Seventh Circuit Denies Stay of Injunction, Potentially Opens PPP Doors for More Small Businesses

COVID-19 Update

On May 20, 2020, the U.S. Court of Appeals for the Seventh Circuit sided with a lower court which invalidated applying the “Ineligibility Rule” by the Small Business Administration (SBA) to the Paycheck Protection Program (PPP), which had been previously used to exclude small businesses in certain industries from obtaining a PPP loan. The court specifically refused to stay a nationwide preliminary injunction prohibiting the SBA and the SBA’s lending banks from applying subsection (p) of the Ineligibility Rule in making eligibility determinations for loans under the PPP. The reasoning underlying the ruling likely applies to the entire Ineligibility Rule, making other companies, such as banks, finance companies and casinos, eligible.

What happened

The Ineligibility Rule provides that certain types of businesses are ineligible for SBA business loans. 13 C.F.R. § 120.110. Even though Congress used the existing structure of the SBA’s lending program to create the backbone of the PPP, it expressed an intent to expand eligibility for PPP loans to, “in addition to small business concerns, any business concern, nonprofit organization, veterans organization, or Tribal business concern described in section 31(b)(2)(C).” 15 U.S.C. § 636(a)(36)(D)(i) (emphasis added). However, the SBA’s subsequent interim final rule clarified that the types of businesses identified in the Ineligibility Rule remain ineligible to receive a PPP loan under the CARES Act.

On May 1, the U.S. District Court for the Eastern District of Wisconsin issued a decision and order for two separate cases filed by nightclubs that featured erotic dance entertainment in Camelot Banquet Rooms v. U.S. Small Business Administration, No. 20-C-0601 (May 1, 2020). These nightclubs, as businesses that “[p]resent live performances of a prurient sexual nature,” had been prohibited from receiving funds through the PPP by the application of subsection (p) of the Ineligibility Rule. After discussing the clear intent of the CARES Act to broaden the categories of eligible businesses in order to keep American workers paid and employed, the court ruled that by prohibiting this type of business from receiving PPP funds, the SBA had exceeded the scope of regulatory authority Congress granted the SBA in the CARES Act and the Small Business Act. The court enjoined the SBA and its lending banks from using subsection (p) of the Ineligibility Rule in making PPP eligibility determinations. While the Seventh Circuit temporarily stayed this preliminary injunction on May 4, it vacated that temporary stay order on May 20 when it denied the stay.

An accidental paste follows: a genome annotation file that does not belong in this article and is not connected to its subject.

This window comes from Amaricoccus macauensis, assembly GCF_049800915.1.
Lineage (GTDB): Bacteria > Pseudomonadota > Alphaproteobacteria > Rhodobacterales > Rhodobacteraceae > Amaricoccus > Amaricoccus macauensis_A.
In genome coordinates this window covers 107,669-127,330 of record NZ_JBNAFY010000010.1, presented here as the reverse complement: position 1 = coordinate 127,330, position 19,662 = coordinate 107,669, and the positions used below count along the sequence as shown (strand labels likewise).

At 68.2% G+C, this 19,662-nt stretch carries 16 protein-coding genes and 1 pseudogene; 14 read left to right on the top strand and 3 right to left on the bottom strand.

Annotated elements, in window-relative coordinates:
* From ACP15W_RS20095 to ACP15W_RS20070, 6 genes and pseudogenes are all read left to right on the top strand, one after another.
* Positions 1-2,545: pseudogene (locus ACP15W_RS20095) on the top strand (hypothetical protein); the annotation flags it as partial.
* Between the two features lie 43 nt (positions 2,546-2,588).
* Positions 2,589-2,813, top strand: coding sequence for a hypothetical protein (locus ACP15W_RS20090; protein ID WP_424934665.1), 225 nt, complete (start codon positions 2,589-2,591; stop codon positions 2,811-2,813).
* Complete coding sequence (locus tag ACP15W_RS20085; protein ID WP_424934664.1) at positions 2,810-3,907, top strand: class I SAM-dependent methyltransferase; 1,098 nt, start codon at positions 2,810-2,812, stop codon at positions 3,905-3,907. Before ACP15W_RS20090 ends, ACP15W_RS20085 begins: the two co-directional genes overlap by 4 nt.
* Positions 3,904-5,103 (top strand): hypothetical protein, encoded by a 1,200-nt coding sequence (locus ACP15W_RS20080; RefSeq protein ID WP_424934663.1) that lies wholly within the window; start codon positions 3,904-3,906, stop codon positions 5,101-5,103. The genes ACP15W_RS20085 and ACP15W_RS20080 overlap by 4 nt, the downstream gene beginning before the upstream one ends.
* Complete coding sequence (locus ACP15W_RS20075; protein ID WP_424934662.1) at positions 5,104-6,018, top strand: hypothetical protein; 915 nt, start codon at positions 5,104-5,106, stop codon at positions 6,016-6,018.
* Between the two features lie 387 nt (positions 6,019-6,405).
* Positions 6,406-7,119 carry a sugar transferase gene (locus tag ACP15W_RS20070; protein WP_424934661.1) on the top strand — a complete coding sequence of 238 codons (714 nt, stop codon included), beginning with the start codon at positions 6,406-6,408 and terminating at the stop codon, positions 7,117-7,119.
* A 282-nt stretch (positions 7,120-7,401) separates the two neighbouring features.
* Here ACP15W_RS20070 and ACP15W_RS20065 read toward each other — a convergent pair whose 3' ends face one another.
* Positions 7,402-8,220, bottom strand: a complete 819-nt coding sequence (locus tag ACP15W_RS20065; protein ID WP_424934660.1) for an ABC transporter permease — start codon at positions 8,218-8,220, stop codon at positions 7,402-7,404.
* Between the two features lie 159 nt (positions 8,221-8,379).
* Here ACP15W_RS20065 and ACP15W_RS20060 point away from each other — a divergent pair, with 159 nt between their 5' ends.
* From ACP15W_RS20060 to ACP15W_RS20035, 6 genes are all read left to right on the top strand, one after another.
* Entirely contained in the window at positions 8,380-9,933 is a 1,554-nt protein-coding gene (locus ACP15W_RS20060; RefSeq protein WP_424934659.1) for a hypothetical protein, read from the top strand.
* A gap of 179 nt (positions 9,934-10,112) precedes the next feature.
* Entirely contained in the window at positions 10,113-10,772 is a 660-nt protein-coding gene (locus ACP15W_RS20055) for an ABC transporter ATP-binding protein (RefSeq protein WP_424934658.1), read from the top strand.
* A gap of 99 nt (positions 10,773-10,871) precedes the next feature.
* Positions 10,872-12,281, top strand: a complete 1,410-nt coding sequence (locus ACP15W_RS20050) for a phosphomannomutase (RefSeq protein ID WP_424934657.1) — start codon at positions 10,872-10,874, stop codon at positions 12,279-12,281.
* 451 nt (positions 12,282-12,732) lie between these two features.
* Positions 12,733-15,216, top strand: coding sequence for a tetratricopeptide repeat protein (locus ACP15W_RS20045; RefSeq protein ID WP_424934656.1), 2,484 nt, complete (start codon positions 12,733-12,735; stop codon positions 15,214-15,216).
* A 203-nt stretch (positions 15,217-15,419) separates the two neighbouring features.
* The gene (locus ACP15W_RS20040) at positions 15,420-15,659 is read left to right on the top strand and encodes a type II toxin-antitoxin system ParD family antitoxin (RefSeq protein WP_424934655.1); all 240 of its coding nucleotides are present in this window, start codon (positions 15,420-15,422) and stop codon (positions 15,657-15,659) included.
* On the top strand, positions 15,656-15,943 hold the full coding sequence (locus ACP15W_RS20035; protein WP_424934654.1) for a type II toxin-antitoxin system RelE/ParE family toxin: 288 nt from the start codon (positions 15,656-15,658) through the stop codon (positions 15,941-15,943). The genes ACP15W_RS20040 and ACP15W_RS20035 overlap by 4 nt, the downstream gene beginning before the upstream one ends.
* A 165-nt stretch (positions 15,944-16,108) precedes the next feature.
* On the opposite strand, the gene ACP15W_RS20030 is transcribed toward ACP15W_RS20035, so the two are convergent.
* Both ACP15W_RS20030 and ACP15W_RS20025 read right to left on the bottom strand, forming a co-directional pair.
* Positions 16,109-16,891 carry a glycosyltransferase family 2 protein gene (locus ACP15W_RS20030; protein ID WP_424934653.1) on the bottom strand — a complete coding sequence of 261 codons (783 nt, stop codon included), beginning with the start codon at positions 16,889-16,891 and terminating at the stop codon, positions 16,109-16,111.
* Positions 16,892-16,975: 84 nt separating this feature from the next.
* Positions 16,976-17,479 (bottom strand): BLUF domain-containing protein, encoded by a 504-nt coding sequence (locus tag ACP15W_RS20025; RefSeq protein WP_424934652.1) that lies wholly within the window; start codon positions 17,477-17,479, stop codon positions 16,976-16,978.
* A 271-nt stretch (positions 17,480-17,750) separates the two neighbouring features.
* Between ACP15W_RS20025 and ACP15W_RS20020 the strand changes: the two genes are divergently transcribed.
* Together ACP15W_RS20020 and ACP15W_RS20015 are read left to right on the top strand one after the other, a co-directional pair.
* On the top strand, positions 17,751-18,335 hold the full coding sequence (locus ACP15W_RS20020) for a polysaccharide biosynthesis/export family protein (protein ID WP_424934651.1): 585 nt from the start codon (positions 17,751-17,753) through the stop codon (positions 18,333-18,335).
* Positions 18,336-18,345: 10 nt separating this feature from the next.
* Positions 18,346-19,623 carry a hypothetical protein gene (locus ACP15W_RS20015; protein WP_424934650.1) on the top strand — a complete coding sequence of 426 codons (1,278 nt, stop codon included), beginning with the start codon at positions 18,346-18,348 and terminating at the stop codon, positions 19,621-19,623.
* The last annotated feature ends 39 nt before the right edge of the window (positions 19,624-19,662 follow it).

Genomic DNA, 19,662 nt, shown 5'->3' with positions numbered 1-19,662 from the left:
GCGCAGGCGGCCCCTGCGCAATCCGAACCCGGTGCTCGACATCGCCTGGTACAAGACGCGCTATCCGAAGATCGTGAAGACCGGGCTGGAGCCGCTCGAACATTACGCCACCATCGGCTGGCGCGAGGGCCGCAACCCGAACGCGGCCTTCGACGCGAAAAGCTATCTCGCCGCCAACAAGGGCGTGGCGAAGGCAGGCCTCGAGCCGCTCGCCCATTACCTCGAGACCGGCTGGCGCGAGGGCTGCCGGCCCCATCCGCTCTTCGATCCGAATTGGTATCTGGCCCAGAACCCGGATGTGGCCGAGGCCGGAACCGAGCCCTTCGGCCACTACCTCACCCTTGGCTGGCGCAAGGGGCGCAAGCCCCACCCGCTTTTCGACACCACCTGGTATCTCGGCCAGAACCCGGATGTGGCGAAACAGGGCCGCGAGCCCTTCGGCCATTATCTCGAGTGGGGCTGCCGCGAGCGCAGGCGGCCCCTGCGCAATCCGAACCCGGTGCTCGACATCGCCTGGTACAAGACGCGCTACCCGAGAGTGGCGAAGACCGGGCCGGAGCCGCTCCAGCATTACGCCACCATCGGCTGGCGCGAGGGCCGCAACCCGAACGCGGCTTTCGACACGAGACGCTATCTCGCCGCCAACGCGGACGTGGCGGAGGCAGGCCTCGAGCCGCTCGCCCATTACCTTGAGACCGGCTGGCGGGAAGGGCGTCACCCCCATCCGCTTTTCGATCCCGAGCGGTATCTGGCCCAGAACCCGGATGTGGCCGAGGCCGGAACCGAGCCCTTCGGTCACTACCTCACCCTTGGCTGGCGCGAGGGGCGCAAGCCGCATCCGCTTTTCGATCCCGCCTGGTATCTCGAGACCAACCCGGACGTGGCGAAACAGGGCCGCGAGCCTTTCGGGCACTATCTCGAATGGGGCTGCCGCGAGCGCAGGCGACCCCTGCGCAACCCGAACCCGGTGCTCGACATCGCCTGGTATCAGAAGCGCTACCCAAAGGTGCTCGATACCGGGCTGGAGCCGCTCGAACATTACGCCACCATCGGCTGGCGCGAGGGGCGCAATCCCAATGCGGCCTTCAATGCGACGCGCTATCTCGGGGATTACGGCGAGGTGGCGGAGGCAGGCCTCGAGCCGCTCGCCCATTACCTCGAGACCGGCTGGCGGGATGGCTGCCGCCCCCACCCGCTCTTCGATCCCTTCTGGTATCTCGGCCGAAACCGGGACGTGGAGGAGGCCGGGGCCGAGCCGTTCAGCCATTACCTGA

Why it matters

While the nationwide preliminary injunction only directly applies to subsection (p) of the Ineligibility Rule, the courts’ rulings may have some effect on the other subsections if they are challenged. Additionally, on May 11, the U.S. District Court for the Eastern District of Michigan granted a broader preliminary injunction, albeit one that only applied to the plaintiffs and interveners in that case, against the application of the Ineligibility Rule to the PPP. We will continue to carefully monitor these developments. Unfortunately for applicants presumptively barred by the Ineligibility Rule and lenders dealing with their applications, these rulings remain on appeal, so there is still a significant lack of clarity around these issues.



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